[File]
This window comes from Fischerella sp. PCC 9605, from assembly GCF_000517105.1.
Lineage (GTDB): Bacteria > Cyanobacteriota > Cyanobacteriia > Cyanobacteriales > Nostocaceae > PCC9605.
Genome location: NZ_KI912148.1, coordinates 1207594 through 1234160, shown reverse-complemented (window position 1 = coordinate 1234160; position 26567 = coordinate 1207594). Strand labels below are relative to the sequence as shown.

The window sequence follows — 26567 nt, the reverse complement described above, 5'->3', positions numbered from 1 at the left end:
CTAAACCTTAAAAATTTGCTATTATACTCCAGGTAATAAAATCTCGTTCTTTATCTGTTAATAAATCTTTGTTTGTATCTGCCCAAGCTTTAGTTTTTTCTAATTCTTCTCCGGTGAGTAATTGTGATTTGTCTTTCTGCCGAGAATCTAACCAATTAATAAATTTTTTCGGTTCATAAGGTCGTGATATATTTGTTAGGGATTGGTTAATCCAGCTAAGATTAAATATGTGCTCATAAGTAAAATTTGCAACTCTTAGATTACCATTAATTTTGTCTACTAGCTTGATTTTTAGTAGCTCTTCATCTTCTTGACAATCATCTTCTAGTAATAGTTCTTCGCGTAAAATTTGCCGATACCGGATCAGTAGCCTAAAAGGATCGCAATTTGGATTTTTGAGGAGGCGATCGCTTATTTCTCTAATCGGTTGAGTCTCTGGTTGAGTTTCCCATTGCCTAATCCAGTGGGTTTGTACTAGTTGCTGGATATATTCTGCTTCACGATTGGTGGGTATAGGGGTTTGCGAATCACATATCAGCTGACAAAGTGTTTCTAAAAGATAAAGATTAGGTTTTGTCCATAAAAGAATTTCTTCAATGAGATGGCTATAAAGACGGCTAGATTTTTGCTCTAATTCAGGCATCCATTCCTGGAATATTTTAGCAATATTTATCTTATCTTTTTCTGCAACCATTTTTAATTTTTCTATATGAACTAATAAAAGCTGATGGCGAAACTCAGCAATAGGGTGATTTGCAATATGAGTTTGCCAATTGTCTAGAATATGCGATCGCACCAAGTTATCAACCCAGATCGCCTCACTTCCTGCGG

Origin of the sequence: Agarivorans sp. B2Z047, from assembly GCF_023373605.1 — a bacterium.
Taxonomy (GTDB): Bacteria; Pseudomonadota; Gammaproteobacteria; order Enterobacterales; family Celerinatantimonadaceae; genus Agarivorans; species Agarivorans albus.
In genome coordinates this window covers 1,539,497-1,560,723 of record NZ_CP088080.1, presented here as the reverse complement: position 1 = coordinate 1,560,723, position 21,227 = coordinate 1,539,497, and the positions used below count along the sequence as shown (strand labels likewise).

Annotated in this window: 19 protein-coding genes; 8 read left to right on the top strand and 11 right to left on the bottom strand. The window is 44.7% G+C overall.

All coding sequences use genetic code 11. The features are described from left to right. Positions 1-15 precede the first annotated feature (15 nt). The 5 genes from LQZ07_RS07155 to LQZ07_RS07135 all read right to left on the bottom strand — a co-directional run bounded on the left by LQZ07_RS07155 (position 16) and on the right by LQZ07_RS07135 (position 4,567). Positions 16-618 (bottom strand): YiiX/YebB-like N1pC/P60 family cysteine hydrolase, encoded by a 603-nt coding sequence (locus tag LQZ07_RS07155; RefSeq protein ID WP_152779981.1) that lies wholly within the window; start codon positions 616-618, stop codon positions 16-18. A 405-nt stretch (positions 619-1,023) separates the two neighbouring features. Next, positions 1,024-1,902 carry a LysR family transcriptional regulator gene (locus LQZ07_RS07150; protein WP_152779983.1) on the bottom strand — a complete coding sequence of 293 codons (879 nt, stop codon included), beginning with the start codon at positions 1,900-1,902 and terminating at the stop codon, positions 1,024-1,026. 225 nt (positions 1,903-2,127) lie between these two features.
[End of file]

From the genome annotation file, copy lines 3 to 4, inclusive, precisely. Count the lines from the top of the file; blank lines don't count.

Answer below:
Genome location: NZ_KI912148.1, coordinates 1207594 through 1234160, shown reverse-complemented (window position 1 = coordinate 1234160; position 26567 = coordinate 1207594). Strand labels below are relative to the sequence as shown.

The window sequence follows — 26567 nt, the reverse complement described above, 5'->3', positions numbered from 1 at the left end: